The acquisition plan outlined by British Airways and Iberia aims to land in Asia, with several viable companies waiting at the end of the runway.
BA-Iberia have earmarked Asia as a key region for expansion once their own merger completes, though restrictions on foreign investment could narrow their range of acquisition targets.
There was a time not so long ago when that target list would have been thin. But the airline industry’s growth across Asia has put forth a strong list of possible candidates.
Analysts believe India’s Kingfisher Airlines, with whom BA signed a codesharing agreement earlier this week, would be BA’s prime target along with Australia’s Qantas.
They also view Chinese carriers Air China, China Southern and China Eastern as willing recipients of foreign investment.
BA’s Chief Executive Willie Walsh said earlier this week that BA and Iberia — whose merger will create the world’s third-largest airline by revenue and be called International Airlines Group (IAG) — had compiled a list of 12 potential targets.
“Asia is where it’s at. BA is looking for growth and Asia is the biggest growth market right now,” said London-based Davy Stockbrokers’ analyst Stephen Furlong.
While Asia’s fast-growing economies are an attractive place to invest right now, obstacles do exist, particularly when it comes to dealing with local governments.
India does not currently allow foreign airlines to buy stakes in local carriers, while in China a single overseas investor is unable to take more than a 25 percent stake in a Chinese carrier.
“There are major regulatory barriers in India and China, so doing significant deals there will be tough,” said BGC Partners analyst Howard Wheeldon. “BA has basically invited interested airlines to sort out the regulatory side of things themselves if they want to talk about doing a deal.”
Kingfisher, controlled by Indian tycoon Vijay Mallya, has asked the Indian government to allow foreign airlines to take stakes of up to 25 percent in Indian carriers but the powers that be have yet to act.
In China, Liu Shaoyong, the Chairman of China Eastern, has previously courted outside investment. Singapore Airlines and its majority owner Temasek Holdings agreed in Nov 2007 to take a 24 percent stake in China Eastern for $920 million. The deal was vetoed by minority shareholders, led by Air China, in January 2008.
After that deal collapsed, China Eastern merged with smaller cross-town rival Shanghai Air, making it a more attractive acquisition target for outsiders eager to grab a bigger share of the world’s fastest-growing major aviation market.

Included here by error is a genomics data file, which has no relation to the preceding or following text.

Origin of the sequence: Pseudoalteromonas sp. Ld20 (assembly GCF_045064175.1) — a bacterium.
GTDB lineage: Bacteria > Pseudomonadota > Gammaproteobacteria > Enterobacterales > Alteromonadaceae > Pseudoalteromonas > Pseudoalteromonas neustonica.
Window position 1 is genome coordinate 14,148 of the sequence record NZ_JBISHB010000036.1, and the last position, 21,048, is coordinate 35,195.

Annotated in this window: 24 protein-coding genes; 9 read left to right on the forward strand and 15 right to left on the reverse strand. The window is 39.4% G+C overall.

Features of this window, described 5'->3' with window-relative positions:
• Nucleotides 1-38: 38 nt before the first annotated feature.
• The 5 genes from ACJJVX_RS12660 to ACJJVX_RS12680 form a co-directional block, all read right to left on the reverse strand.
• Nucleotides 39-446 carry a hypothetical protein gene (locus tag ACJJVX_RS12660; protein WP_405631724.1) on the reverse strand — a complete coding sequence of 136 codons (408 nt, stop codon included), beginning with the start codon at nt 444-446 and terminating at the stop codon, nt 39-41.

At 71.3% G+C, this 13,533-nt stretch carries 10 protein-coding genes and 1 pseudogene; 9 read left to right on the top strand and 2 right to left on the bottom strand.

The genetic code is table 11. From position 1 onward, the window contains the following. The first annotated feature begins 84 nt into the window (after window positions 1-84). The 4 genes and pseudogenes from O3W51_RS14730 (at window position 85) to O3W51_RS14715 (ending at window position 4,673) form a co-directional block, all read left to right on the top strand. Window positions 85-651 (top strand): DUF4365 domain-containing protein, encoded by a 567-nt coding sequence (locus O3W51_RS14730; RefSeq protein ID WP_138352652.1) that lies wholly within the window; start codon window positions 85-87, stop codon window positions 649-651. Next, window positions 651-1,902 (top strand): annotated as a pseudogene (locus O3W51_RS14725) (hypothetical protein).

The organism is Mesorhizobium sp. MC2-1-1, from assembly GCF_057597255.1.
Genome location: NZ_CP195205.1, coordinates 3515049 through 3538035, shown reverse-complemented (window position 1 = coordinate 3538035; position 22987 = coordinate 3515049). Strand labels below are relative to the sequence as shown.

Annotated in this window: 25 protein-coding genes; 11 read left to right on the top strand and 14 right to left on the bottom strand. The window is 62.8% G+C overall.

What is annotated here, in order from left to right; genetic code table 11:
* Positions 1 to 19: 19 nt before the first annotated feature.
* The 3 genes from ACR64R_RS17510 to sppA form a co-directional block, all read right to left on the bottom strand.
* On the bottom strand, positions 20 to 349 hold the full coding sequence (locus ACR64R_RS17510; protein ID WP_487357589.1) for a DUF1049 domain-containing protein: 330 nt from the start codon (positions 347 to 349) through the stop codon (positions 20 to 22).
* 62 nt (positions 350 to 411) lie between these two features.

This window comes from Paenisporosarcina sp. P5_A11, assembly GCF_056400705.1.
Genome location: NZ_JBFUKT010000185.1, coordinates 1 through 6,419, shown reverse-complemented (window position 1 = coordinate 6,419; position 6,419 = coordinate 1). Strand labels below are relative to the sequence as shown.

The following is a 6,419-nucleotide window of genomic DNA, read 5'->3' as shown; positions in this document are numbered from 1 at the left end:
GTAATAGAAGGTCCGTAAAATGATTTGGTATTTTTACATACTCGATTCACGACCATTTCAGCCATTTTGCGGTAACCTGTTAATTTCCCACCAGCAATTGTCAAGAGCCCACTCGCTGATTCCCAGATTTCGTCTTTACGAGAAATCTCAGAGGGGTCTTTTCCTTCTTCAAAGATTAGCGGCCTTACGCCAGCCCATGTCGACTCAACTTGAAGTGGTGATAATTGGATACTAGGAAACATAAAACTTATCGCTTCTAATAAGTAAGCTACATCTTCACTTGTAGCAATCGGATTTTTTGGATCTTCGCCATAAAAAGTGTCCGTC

“Among the big three (airlines) in China, China Eastern should be the one,” said Li Lei, an analyst with China Securities.
SOUTH AMERICA TOO
Aviation fell into a steep nosedive after the financial market collapse in 2008 but airlines are growing more confident as economic recovery takes hold.
So far, most airline mergers have been within continents, but recently more airlines are forging intercontinental ties via partnerships and joint ventures.
Kelvin Lau, an aviation analyst at Daiwa Securities believes airlines in Thailand, such as Thai Airways, and Malaysia would be keener to sell stakes to BA than their Chinese neighbors.
Japan Airlines earlier this year agreed to a joint venture with American Airlines on Pacific routes to tap revenue growth in a larger route network.
BA’s first aim would be at South American carriers and then some smaller European carriers, said BGC’s Wheeldon.
Irish bookmaker Paddy Power has installed Chile’s LAN Airlines as BA’s most likely target. LAN is itself set to combine with Brazil’s TAM airlines to create the biggest operator in South America.
British analysts have also identified Air Berlin, British Midland, Finnair and Aer Lingus as possible targets in Europe.
However, others say BA has more pressing issues to tackle before considering more tie-ups. One banker who is familiar with BA’s thinking said its short-term priority was still to execute the merger with Iberia successfully and deliver on promised synergies.